This month's column is going to be a little short on account of the fact that I haven't been in Cambodia since the 1st of May (I've been in Pakistan and Afghanistan) and therefore know little more about what's going on than what you can find from reading a newspaper. Still, there are some news stories regarding Cambodia that do deserve attention and commentary.
Here's a news item that could throw more salt on our near-mortal economic wounds, said injuries received from the general hysteria surrounding a variety of world and regional events none of which should make a rat's ass difference on tourism but people being the irrational fools they are, have.
As the story goes, an Islamic school in Kandal province was employing teachers with links to Jemaah Islamiyah which is the group reportedly responsible for the Bali bombing and maintains links with al-Qaeda. Three teachers, an Egyptian and two Thais, were arrested. Dozens more are being deported.
The school was funded by the NGO Om al-Qura with the cash largely originating in Saudi Arabia.
So terrorism comes to Cambodia. Wake me up when it's over.
Western embassies had been saying for some time that Cambodia could be a suitable location for terrorists to hideout and I suppose that's true. Frankly, if you think about it hard enough is there a place on the planet that's not a suitable hideout for terrorists? America and other western nations have certainly been harboring more than their fair share so why not Cambodia?
While we're supposed to be glad that Suspected Terrorists have been arrested and probably denied basic rights of due process as is usually the case with Suspected Terrorists and governments like the US are probably dancing around saying, "See, we told you there were terrorists there and why didn't you believe all those 'we have evidence of a general terrorist threat' warnings we've been issuing every other week or so for the past eighteen months," the rational line of thinking must address whether the presence of a few Suspected Terrorists in Cambodia really should be cause for worry or not?
Of course I would say there's nothing to worry about because you can't do anything about it anyway. Terrorists can assemble and make plans pretty much anywhere they want and when they're scooped up in one place, a new group will form in another. As for planned attacks, western governments have been, much to the annoyance of ASEAN nations, reporting that a terrorist attack could occur in our neighborhood. Well, one did, Bali. And I suppose another one could occur here as well. Or in Europe. Or in Japan. Or in America. Or in your own backyard.
Stop living in fear. Fear is a propaganda tool being rather effectively used lately by several western nations, America in particular, to further these government's own world agendas which are not necessarily in the best interests of the planet as a whole and overall world opinion has been addressing this quite clearly these past few months.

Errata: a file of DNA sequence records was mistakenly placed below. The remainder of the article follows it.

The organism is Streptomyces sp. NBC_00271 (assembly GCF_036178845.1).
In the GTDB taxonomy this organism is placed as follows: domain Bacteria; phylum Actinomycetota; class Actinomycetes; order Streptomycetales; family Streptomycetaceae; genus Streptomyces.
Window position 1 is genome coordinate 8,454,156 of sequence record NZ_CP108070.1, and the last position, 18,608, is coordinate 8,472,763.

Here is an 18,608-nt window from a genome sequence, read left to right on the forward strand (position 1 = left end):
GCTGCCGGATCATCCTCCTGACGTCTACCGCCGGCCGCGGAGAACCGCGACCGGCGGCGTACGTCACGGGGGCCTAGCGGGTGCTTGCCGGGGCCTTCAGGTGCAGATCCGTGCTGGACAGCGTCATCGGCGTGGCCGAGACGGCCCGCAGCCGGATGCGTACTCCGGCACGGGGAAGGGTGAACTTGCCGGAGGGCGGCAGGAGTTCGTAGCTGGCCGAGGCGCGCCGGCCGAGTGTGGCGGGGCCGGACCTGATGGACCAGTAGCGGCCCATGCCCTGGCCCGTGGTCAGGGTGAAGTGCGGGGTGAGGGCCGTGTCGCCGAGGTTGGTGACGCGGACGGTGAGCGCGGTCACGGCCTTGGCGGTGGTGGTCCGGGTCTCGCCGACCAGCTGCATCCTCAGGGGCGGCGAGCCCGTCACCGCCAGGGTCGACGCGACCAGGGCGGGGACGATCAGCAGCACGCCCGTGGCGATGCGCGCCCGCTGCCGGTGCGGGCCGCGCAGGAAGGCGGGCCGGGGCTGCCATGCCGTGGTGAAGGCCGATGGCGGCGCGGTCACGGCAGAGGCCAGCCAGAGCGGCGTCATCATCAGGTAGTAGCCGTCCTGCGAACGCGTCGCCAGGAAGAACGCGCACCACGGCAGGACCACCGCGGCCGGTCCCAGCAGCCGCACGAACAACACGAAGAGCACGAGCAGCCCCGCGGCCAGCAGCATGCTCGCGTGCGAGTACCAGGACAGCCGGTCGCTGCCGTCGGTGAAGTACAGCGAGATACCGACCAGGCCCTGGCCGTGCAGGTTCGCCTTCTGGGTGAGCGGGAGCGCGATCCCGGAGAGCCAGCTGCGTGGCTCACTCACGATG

I'm not denying the terrorist threat isn't real. It is real and it may get worse before it gets better. But disrupting your life over something that only could happen and carries an infinitesimally small likelihood of involving you is not only irrational, it's stupid. When you make changes to your life that prevent you from doing what you had wanted to do, who then wins that battle in the broader war on terrorism? Think about it.
The national elections, the highlight of Don't Visit Cambodia Year 2003, are fast approaching. July 27 is the day when Cambodian citizens will do their national duty and re-elect the CPP party and Hun Sen as Prime Minister for another five years.
Perhaps more suspenseful will not be the outcome of the elections but how the election observers (Motto: See no evil, hear no evil, talk no evil) will rate the event and how the US government (Motto: The world is not enough and what does e plurubus unum mean anyway) will quantify the elections as they plan to tie aid packages with the perceived free and fairness of the election.
A few comments from me:
1.) Should tourists cancel travel plans around this time?
No. Intimidation, vote-buying, assassinations, protests, yes, these are all part of the system here, but not one act of political violence has ever been directed at a tourist. As a tourist, you are not part of the system and no one wants to make you part of it. There will be rallies prior to the elections and there will likely be some protests following the announcement of the results, but as there is no surprise to anyone how the election will turn out, it's unlikely the post-election protests will be as violent as they were in 1998.
Of course these rallies and protests should be avoided, but doing so will not create much of any inconvenience for you. They will be almost universally limited to Phnom Penh.
And as always, if your visit to Cambodia is centered on Siem Reap and Angkor you will probably never even be aware that an election is taking/has taken place. Cambodia does a pretty good job of ensuring that political events do not stand between tourists and Angkor Wat.
2.) Will the elections be free and fair and will Cambodia get its money?
Free and fair? Not likely. But even under the most transparent conditions no one but the CPP has even the slightest chance of winning anything, so then, who cares? As for the USA basing aid packages on the perceived free and fairness of these elections, well, that's a case of the pot calling the kettle black if there ever was one. Given the 2000 election fiasco in the States, I hardly think America has a place in the election monitoring business. America, please, go piss around in your own yard before fouling another's. You're worse than a dog.
Parallel universes. Do they exist? Could there be another
place where long distance Toyota taxis with right-hand steering barrel
down damaged and neglected "highways", where drink stands line
these roads, their respective offerings piled high in a display that belies
the true selection hidden in the cooler? And where traffic police populate
every corner, stopping
Is there a place somewhere littered with millions of land mines producing cities full of one-legged beggars? A land trying to recover from decades of war where NGO Landcruisers circle the capital city like flies around shit advertising their presence not with results but with flags and signs?